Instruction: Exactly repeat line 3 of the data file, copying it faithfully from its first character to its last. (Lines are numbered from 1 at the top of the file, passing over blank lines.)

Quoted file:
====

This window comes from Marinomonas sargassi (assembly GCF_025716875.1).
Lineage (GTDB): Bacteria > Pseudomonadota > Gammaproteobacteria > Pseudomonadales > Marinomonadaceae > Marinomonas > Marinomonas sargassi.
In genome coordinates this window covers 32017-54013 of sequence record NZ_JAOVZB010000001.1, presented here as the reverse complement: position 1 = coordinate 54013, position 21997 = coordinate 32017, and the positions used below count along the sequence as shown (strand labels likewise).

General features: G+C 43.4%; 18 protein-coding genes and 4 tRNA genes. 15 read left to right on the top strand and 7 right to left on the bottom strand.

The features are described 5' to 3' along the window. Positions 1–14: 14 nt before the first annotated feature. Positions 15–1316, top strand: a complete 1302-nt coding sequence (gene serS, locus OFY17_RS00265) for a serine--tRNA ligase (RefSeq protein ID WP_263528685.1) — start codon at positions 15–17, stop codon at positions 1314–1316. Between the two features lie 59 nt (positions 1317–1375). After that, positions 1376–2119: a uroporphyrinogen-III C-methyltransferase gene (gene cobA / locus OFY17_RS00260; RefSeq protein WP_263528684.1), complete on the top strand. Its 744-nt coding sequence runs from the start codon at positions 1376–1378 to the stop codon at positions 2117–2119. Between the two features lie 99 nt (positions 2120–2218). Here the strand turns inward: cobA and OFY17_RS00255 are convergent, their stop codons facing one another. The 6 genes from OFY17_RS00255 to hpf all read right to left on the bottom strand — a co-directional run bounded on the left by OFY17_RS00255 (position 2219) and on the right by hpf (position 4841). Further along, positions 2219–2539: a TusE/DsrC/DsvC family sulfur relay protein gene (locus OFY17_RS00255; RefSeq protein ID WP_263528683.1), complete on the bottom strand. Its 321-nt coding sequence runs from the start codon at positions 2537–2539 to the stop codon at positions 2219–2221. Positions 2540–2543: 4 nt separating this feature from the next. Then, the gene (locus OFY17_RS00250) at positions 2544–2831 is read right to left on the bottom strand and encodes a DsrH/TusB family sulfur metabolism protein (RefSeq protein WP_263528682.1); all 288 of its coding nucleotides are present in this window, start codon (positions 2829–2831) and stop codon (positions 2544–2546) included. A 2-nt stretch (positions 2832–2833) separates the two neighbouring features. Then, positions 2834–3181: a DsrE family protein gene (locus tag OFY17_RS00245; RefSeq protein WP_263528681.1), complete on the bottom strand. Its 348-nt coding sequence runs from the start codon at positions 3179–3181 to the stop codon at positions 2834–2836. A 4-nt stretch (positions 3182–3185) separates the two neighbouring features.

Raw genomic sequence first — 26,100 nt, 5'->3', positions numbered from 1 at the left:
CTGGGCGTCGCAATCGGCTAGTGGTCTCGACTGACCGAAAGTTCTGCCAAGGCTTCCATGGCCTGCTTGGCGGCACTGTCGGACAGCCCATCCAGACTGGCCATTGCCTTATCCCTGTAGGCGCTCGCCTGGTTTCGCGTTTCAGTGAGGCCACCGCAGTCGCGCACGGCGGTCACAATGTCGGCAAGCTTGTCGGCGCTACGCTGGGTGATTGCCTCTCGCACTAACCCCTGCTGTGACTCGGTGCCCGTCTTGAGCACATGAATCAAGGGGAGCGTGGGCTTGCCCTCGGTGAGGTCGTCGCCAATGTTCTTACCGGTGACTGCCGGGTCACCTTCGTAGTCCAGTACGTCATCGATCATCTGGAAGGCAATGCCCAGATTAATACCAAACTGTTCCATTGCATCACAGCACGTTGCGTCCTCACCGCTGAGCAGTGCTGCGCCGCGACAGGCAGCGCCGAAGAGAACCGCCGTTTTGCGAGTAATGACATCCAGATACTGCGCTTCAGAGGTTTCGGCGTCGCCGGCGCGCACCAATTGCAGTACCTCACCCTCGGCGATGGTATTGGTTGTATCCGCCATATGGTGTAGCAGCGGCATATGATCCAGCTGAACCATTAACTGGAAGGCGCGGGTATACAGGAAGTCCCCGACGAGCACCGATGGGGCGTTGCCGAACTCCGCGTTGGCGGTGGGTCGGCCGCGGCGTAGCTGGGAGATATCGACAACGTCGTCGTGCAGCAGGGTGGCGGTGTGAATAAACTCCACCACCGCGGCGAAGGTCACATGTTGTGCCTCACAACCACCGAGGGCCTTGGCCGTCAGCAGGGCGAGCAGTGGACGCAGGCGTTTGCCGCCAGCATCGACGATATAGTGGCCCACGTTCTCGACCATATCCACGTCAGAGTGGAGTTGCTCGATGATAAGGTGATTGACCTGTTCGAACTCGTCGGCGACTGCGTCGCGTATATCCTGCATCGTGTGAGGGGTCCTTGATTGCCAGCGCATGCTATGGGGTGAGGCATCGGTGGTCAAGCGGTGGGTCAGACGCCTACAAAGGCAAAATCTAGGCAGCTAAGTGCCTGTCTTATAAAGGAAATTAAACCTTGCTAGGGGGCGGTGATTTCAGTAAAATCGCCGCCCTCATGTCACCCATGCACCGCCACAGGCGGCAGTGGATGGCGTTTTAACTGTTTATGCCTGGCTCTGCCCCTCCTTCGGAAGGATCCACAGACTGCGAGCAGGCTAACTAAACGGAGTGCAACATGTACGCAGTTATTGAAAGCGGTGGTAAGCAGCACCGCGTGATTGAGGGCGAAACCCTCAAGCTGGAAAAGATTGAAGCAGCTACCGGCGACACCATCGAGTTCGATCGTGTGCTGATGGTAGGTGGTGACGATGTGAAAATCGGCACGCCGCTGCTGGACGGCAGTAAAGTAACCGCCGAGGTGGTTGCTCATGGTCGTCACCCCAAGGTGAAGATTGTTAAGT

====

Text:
In genome coordinates this window covers 32017-54013 of sequence record NZ_JAOVZB010000001.1, presented here as the reverse complement: position 1 = coordinate 54013, position 21997 = coordinate 32017, and the positions used below count along the sequence as shown (strand labels likewise).